By Roger Hardy,
Middle East analyst, BBC News
Two court cases in Turkey are deepening the rift between secularists and a government with Islamist roots.
Mr Erdogan's AKP stands accused of subverting Turkey's secular system
At the heart of the latest political crisis in Turkey is a shadowy ultra-nationalist group called Ergenekon.
It is a name steeped in Turkish mythology.
Ergenekon was a legendary valley in Central Asia that was home to the ancient Turks, until a grey wolf led them out onto the road to eventual nationhood.
One of Turkey's top prosecutors has described the group as a terrorist organisation and indicted 86 alleged members for plotting to overthrow the government.
They include two retired four-star generals, a newspaper editor, the leader of a small nationalist party and the head of the chamber of commerce in the capital, Ankara.
Hard evidence of the nature of the group and what it was up to is still lacking.
But for months the Turkish media have been full of lurid speculation about a planned campaign of bombings, shootings and mass protests which would have given the military a pretext to seize control.
Turkish prosecutor Aykut Cengiz Engin brought charges against 86 suspects
The Ergenekon case is only one of two extraordinary court dramas heightening tensions between the government and its opponents.
Simultaneously, the ruling Justice and Development Party (AKP) stands accused of subverting the country's secular system.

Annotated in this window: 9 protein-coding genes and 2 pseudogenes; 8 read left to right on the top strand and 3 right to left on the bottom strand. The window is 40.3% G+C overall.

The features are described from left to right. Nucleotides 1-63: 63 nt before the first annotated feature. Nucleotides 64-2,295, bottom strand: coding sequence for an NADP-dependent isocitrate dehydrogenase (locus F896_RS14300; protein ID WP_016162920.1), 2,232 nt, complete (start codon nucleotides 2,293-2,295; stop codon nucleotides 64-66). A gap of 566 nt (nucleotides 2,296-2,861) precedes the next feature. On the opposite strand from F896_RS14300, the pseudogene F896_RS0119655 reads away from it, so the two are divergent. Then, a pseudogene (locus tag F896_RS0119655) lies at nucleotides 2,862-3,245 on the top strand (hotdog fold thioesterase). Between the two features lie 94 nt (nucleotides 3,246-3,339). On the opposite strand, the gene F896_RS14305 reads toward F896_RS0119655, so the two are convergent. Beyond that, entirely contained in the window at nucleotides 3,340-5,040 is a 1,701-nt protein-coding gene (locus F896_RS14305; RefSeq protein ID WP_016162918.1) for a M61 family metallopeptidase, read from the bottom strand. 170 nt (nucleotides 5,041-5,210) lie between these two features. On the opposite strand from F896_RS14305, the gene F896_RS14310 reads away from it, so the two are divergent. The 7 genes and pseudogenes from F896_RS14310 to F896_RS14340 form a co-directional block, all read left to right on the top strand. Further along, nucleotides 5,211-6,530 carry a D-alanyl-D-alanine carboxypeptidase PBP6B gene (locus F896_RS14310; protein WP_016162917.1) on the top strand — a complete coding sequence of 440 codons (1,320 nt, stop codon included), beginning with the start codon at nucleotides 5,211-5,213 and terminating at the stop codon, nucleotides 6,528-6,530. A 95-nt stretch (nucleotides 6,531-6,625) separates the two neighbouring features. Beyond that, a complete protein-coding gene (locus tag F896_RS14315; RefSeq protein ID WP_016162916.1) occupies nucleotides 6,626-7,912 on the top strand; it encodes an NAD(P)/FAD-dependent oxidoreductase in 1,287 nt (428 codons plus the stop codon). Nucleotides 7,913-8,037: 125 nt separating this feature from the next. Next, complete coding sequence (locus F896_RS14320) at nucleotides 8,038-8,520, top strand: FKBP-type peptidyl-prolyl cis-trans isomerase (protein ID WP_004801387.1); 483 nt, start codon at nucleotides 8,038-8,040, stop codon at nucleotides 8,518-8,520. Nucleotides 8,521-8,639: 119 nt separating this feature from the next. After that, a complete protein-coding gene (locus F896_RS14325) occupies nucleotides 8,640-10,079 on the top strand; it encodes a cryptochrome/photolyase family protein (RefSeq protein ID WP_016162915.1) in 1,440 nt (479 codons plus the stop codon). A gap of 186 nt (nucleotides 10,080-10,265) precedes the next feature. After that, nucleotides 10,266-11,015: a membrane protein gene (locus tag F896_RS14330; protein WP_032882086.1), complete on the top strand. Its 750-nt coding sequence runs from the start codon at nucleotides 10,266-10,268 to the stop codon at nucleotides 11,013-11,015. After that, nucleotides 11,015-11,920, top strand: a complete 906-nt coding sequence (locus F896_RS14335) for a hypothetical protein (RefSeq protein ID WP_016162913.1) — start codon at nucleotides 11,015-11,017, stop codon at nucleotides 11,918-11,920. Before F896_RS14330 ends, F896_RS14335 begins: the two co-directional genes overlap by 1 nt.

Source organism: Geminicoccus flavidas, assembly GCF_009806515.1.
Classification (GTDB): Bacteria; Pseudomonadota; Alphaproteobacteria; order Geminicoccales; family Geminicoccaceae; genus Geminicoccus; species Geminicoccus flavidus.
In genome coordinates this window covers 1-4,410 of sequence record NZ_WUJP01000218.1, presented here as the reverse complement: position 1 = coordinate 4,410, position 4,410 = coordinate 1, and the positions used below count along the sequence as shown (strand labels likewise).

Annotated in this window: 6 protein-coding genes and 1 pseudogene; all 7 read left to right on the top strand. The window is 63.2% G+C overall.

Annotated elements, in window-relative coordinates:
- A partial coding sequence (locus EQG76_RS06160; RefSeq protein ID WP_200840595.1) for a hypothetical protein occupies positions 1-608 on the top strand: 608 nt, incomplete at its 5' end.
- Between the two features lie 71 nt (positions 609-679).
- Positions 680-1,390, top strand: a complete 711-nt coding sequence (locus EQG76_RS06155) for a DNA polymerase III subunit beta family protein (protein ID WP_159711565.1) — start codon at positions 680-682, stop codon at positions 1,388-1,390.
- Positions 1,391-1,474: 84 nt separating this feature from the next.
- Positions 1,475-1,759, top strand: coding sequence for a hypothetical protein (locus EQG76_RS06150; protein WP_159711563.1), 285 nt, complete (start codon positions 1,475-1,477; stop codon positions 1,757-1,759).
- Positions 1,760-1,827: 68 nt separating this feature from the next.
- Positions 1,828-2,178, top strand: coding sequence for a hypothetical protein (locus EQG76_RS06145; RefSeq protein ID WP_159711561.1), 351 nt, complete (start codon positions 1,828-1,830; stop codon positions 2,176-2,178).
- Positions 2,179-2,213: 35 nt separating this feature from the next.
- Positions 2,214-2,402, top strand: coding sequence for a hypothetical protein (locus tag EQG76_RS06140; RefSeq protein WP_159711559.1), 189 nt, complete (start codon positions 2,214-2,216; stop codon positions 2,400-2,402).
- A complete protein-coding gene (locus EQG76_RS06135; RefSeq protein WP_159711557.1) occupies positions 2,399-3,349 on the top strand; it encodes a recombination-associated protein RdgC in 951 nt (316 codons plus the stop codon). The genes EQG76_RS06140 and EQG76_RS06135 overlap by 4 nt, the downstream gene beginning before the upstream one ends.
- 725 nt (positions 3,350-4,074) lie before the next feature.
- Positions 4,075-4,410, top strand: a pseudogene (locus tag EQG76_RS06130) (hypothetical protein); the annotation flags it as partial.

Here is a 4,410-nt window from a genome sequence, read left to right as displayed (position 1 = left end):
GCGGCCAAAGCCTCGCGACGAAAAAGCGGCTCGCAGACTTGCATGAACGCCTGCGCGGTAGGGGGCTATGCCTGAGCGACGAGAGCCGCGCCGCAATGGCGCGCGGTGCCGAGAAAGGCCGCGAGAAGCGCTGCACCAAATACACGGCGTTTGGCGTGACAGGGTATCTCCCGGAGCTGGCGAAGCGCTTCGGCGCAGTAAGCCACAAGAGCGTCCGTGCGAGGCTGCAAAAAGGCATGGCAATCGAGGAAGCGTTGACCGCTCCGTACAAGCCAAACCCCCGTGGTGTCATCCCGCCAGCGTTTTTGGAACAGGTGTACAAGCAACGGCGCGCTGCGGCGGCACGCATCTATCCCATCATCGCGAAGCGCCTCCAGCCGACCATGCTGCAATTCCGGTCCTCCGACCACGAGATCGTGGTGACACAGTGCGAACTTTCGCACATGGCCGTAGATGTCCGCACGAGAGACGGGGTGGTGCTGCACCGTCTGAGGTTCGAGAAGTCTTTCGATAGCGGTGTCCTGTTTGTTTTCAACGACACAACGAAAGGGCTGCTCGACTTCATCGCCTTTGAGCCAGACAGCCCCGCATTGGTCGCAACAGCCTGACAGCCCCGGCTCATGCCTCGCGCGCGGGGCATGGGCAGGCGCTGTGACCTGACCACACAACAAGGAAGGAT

The constitutional court is expected to rule in a few weeks' time on whether the party should be shut down and its leaders - including the president and the prime minister - banned from politics for five years.
Technically, there is no connection between the two cases.
But in the current highly-charged political atmosphere, many Turks think it is no coincidence the cases are running in tandem.
Rather than resolving their differences through the political process, it seems each side has opted to resort to the courts.
The 'deep state'
Given that some of the allegations aired in the media are mind-boggling, it is not easy to know what to believe.
But the history of military coups in Turkey - there have been four in as many decades - has left many Turks intrinsically suspicious of what is known as the "deep state".
This is the shadowy alliance of military and civilian nationalists thought to operate independently of the government - and sometimes in outright opposition to it.
Equally, given the rise of political Islam in Turkey over recent decades, many nationalists - by no means confined to the army - are deeply suspicious of the AKP, which they accuse of harbouring a secret Islamist agenda.
Turks still revere the memory of Mustafa Kemal Ataturk, who founded the modern republic in the 1920s and sought to draw the country away from its Ottoman Muslim past towards a secular, European destiny.
Some are ready to go to extreme lengths to preserve Ataturk's legacy.
To their chagrin, their efforts to defeat the ruling party at the ballot-box have failed. In last year's elections AK increased its share of the vote to 47%.
But even some of those who dislike the party are alarmed at the implications of the current crisis.
They fear it will damage Turkey's international standing and wreck its chances of eventual membership of the European Union.